some CD's, DVD's (on and others)



“New Gibraltar Encyclopedia of Progressive Rock", Fred Trafton - Mikhail Chekalin's LP/CDs: Print

"Meditative Music for a Prepared Organ" - Volumes 1,2 & 3; "The Symphony-Phonogram", "The Night Ritual for Choir and Drums", "Green Symphony", "Borderline State", "Between Spring and Autumn by Stealth", "Concerto for Piano Synthesizer and Voice", "Pagan Suite", etc.

  • Fred Trafton, “New Gibraltar Encyclopedia of Progressive Rock”, 11/18/07 eng, rus

... It's really daunting when the music is as dense, intellectual and ... well ... difficult as Chekalin's. But if you read the GEPR, I don't need to tell you that sometimes the more difficult the music, the greater the rewards when you finally get through the initial difficulty and finally "get it". There's no finer example of this than Mikhail Chekalin's music. In spite of this, you'll still need to be satisfied with an updated and clarified discography plus reviews of seven (eight, actually, since Nonconformist is a 2CD set) of Chekalin's masterworks. I'll have to save the remaining five CD's for another GEPR upload. Those are the ones where the titles and liner notes are in Russian only, so it may take me a while to tackle those ...

The first thing to say is that all the stuff I mentioned above about Boheme Records no longer matters. Boheme is gone, I know not where, and all the music associated with them is either gone or trying to find a label elsewhere. I know that Chekalin is trying to find a label, and if/when it happens, I'll let you know which albums they decide to carry. For now, I've chosen to review the Volume 1 through 5 series of CD's plus two others that were released in Russia ... so far you can't get them anywhere else, but that may change soon.

Meditative Music for a Prepared Organ Volume 1 and Volume 2 is a re-release of the three-LP Meditative Music for the Decomposed Electro-organ series on 2 CD's. This is a series of solo live improvisations on a "prepared" electronic organ. No synthesizers, no overdubs. Of course, since the "prepared" part of this is that the organ is plugged through various effects boxes, the distinction between this combination and a synthesizer is sort of academic. Don't let the instrumental description fool you ... this is electronic music without a doubt. These albums are where Chekalin really sounds the most like Klaus Schulze. So if you like that sort of slow, developing, spacey electronics, you should find this to your liking as well. All the more impressive for being solo live improv.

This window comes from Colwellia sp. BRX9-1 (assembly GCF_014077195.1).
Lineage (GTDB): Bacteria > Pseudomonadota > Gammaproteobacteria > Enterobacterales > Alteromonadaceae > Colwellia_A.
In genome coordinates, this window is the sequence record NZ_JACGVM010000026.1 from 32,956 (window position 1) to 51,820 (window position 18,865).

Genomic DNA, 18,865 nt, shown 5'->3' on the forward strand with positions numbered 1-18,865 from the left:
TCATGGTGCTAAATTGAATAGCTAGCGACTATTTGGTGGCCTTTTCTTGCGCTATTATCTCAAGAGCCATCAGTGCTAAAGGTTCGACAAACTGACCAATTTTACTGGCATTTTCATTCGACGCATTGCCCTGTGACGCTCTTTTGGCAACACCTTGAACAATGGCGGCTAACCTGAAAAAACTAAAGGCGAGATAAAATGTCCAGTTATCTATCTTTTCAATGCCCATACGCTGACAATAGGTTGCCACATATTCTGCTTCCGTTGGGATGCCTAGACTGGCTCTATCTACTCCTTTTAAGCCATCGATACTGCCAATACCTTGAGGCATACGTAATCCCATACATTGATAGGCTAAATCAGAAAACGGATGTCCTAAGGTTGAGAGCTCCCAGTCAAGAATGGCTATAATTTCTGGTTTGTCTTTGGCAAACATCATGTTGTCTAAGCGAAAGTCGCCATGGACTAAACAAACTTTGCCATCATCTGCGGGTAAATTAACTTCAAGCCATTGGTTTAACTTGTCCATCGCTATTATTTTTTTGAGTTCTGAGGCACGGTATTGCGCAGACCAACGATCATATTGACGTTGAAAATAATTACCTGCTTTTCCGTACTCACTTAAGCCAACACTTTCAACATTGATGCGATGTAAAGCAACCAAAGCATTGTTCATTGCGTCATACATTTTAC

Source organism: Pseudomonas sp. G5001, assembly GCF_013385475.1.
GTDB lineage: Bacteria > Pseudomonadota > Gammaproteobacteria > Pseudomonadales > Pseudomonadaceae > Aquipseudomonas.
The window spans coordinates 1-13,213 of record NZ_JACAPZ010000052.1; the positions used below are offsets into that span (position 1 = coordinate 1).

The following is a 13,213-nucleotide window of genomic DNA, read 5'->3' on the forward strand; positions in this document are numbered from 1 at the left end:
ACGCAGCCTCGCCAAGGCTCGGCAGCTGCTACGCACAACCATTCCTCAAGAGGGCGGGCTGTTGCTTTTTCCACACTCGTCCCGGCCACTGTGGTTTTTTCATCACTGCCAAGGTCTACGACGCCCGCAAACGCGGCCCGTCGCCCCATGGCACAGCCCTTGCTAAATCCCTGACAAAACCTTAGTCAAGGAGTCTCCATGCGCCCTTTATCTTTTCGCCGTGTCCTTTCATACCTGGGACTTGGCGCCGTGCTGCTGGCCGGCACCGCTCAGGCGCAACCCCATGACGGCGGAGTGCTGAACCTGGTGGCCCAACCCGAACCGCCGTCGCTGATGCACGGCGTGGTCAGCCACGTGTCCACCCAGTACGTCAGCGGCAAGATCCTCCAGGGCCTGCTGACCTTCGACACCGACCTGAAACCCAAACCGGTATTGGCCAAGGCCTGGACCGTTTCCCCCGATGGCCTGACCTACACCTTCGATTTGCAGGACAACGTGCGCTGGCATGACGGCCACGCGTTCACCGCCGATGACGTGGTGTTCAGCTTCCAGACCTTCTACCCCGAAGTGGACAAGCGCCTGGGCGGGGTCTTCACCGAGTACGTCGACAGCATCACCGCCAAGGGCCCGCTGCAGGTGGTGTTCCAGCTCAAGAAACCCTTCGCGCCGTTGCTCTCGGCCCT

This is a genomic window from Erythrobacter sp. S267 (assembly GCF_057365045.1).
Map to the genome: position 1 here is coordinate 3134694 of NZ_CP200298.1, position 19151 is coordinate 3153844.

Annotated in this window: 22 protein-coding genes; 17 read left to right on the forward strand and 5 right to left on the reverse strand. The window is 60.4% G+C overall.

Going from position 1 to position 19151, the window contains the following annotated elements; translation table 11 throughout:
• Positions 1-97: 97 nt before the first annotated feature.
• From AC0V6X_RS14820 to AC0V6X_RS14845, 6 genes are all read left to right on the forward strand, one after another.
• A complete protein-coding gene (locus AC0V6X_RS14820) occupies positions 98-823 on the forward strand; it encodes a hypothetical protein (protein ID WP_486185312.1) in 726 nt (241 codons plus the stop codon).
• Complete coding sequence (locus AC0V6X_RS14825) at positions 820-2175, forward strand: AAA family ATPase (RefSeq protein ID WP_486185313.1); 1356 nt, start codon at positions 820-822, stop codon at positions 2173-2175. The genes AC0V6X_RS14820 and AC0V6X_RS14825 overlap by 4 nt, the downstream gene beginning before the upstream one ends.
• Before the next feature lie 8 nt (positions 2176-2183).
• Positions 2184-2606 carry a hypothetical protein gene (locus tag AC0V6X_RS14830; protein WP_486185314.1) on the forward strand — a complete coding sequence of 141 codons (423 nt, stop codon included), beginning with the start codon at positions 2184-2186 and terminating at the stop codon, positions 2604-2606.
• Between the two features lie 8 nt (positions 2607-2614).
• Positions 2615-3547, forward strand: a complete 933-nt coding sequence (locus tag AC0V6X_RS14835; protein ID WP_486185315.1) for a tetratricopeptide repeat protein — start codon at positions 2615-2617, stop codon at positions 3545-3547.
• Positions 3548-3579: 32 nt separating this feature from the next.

The next two albums in the series, Volume 3 and 4 re-release another three albums on 2 CD's, this time "The Symphony-Phonogram" and "The Night Ritual for Choir and Drums" (doubtless a re-titling of "The Ritual - Night for Voices") on Volume 3 and "Green Symphony" plus "Borderline State" (Border State) on Volume 4. Here we are once more into the serious modern classical electronic music style I talked about in the Concerto Grosso reviews above. Chekalin mentions that these are recorded using a 4-track analog tape machine only ... no sequencers or computer editing. The instruments listed are "synthesizers, percussion and vocal", though it's largely synthesizers with a few sections of nice spacey vocal overdubs for sweetening and occasional percussion. There's a few Klaus Schulze-like moments here, particularly the later, more symphonic-oriented Schulze albums, but overall the style is more modern classical than Berlin School. You'd swear a lot of it is really symphony orchestra. This sort of music actually takes a bit of training to listen to. Since I've had that training (... seriously ... in my Electronic Music classes in college with Professor Charles Stanley, a classical composition specialist, explaining what I should be listening to as a running commentary ... it's a really ear-opening experience ... thanks, Professor Stanley!), I find this sort of thing just amazing. But you may find it a bit rough going. Give it a try ... it's really worth it once you "get it".